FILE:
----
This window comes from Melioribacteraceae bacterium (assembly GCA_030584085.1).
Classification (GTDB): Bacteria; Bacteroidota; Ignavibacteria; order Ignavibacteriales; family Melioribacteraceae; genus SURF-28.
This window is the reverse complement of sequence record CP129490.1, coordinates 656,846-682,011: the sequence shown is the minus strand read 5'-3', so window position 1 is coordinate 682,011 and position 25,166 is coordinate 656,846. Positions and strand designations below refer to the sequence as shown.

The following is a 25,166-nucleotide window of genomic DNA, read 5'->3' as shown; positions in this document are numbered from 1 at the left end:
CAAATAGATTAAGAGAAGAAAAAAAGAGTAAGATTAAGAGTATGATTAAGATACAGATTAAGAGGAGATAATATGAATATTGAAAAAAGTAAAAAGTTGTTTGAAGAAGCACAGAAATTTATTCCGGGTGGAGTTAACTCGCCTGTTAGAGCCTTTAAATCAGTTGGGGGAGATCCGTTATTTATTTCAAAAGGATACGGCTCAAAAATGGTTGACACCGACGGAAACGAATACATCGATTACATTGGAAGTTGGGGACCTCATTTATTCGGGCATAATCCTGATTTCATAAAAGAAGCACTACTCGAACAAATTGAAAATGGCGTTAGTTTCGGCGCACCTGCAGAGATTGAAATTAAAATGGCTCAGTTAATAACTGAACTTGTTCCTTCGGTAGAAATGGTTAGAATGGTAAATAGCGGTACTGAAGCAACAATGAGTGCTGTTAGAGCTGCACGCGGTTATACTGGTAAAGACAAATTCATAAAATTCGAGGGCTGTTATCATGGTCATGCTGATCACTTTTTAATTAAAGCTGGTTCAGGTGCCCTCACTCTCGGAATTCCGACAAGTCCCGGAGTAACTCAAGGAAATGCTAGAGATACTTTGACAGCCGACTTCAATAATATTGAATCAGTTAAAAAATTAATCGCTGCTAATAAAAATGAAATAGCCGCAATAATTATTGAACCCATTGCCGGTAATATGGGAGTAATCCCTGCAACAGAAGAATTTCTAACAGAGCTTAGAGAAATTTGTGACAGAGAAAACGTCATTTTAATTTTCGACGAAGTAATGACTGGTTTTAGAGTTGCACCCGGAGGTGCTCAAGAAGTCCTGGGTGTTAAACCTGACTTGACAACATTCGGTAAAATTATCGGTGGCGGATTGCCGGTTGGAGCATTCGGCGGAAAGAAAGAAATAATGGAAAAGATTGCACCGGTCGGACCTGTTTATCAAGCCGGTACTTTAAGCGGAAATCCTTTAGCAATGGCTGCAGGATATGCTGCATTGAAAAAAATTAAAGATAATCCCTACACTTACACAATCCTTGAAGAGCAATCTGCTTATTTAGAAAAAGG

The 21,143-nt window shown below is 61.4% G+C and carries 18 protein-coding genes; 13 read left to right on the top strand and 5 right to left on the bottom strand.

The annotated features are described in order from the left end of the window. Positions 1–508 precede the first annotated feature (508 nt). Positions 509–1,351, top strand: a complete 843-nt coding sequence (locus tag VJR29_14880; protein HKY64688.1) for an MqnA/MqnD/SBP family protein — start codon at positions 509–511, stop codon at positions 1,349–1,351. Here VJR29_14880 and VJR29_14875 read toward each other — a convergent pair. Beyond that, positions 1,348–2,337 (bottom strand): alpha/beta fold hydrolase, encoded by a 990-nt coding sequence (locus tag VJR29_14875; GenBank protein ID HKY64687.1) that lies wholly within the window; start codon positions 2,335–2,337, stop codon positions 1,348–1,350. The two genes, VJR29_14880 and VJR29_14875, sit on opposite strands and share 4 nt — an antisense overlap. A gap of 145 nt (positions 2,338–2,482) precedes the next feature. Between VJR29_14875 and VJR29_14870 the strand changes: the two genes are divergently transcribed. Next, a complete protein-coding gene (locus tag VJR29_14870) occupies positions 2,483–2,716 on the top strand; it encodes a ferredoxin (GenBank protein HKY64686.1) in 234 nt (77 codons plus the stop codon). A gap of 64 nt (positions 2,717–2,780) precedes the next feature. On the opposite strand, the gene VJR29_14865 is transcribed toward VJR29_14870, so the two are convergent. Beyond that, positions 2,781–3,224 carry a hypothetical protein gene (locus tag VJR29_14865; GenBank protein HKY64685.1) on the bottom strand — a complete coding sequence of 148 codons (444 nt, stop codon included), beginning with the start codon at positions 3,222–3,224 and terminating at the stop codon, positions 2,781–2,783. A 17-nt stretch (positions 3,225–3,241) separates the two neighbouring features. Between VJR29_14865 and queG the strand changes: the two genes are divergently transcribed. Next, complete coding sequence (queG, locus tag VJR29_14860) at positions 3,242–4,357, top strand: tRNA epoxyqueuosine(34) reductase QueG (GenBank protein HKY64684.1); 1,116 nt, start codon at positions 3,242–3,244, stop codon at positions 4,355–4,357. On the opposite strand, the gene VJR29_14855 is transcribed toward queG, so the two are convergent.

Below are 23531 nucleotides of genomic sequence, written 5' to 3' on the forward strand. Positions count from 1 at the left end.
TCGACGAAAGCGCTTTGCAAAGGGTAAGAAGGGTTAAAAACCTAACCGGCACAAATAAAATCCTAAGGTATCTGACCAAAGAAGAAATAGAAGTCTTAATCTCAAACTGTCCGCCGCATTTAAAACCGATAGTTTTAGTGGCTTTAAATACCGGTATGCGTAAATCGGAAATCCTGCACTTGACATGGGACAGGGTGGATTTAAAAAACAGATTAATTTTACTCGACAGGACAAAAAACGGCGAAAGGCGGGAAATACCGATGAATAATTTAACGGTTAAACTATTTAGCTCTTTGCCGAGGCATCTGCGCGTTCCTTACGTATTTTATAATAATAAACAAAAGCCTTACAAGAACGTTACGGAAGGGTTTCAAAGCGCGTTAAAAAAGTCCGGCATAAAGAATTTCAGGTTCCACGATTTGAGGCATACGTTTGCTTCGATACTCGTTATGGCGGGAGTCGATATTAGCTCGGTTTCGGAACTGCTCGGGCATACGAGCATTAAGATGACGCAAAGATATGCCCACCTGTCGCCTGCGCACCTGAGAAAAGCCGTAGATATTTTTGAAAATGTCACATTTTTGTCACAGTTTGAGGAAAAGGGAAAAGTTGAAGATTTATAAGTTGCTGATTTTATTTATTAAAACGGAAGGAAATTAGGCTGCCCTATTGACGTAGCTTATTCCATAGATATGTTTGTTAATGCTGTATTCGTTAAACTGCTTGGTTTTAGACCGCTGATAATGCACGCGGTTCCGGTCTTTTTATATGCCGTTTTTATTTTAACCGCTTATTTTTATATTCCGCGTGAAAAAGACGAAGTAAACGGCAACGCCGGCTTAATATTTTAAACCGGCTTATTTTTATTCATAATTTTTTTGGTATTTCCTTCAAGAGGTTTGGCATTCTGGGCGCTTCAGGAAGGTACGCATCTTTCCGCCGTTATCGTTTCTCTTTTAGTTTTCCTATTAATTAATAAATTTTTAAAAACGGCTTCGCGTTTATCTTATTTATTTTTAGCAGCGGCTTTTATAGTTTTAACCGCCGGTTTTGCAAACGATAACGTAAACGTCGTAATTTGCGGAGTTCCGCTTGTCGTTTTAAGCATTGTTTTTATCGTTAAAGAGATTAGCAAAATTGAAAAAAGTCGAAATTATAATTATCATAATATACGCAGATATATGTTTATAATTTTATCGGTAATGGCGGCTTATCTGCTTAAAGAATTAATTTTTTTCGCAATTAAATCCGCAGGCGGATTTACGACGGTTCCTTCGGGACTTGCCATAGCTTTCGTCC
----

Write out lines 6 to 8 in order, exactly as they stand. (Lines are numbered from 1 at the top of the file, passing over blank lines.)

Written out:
The 21,143-nt window shown below is 61.4% G+C and carries 18 protein-coding genes; 13 read left to right on the top strand and 5 right to left on the bottom strand.

The annotated features are described in order from the left end of the window. Positions 1–508 precede the first annotated feature (508 nt). Positions 509–1,351, top strand: a complete 843-nt coding sequence (locus tag VJR29_14880; protein HKY64688.1) for an MqnA/MqnD/SBP family protein — start codon at positions 509–511, stop codon at positions 1,349–1,351. Here VJR29_14880 and VJR29_14875 read toward each other — a convergent pair. Beyond that, positions 1,348–2,337 (bottom strand): alpha/beta fold hydrolase, encoded by a 990-nt coding sequence (locus tag VJR29_14875; GenBank protein ID HKY64687.1) that lies wholly within the window; start codon positions 2,335–2,337, stop codon positions 1,348–1,350. The two genes, VJR29_14880 and VJR29_14875, sit on opposite strands and share 4 nt — an antisense overlap. A gap of 145 nt (positions 2,338–2,482) precedes the next feature. Between VJR29_14875 and VJR29_14870 the strand changes: the two genes are divergently transcribed. Next, a complete protein-coding gene (locus tag VJR29_14870) occupies positions 2,483–2,716 on the top strand; it encodes a ferredoxin (GenBank protein HKY64686.1) in 234 nt (77 codons plus the stop codon). A gap of 64 nt (positions 2,717–2,780) precedes the next feature. On the opposite strand, the gene VJR29_14865 is transcribed toward VJR29_14870, so the two are convergent. Beyond that, positions 2,781–3,224 carry a hypothetical protein gene (locus tag VJR29_14865; GenBank protein HKY64685.1) on the bottom strand — a complete coding sequence of 148 codons (444 nt, stop codon included), beginning with the start codon at positions 3,222–3,224 and terminating at the stop codon, positions 2,781–2,783. A 17-nt stretch (positions 3,225–3,241) separates the two neighbouring features. Between VJR29_14865 and queG the strand changes: the two genes are divergently transcribed. Next, complete coding sequence (queG, locus tag VJR29_14860) at positions 3,242–4,357, top strand: tRNA epoxyqueuosine(34) reductase QueG (GenBank protein HKY64684.1); 1,116 nt, start codon at positions 3,242–3,244, stop codon at positions 4,355–4,357. On the opposite strand, the gene VJR29_14855 is transcribed toward queG, so the two are convergent.

Below are 23531 nucleotides of genomic sequence, written 5' to 3' on the forward strand. Positions count from 1 at the left end.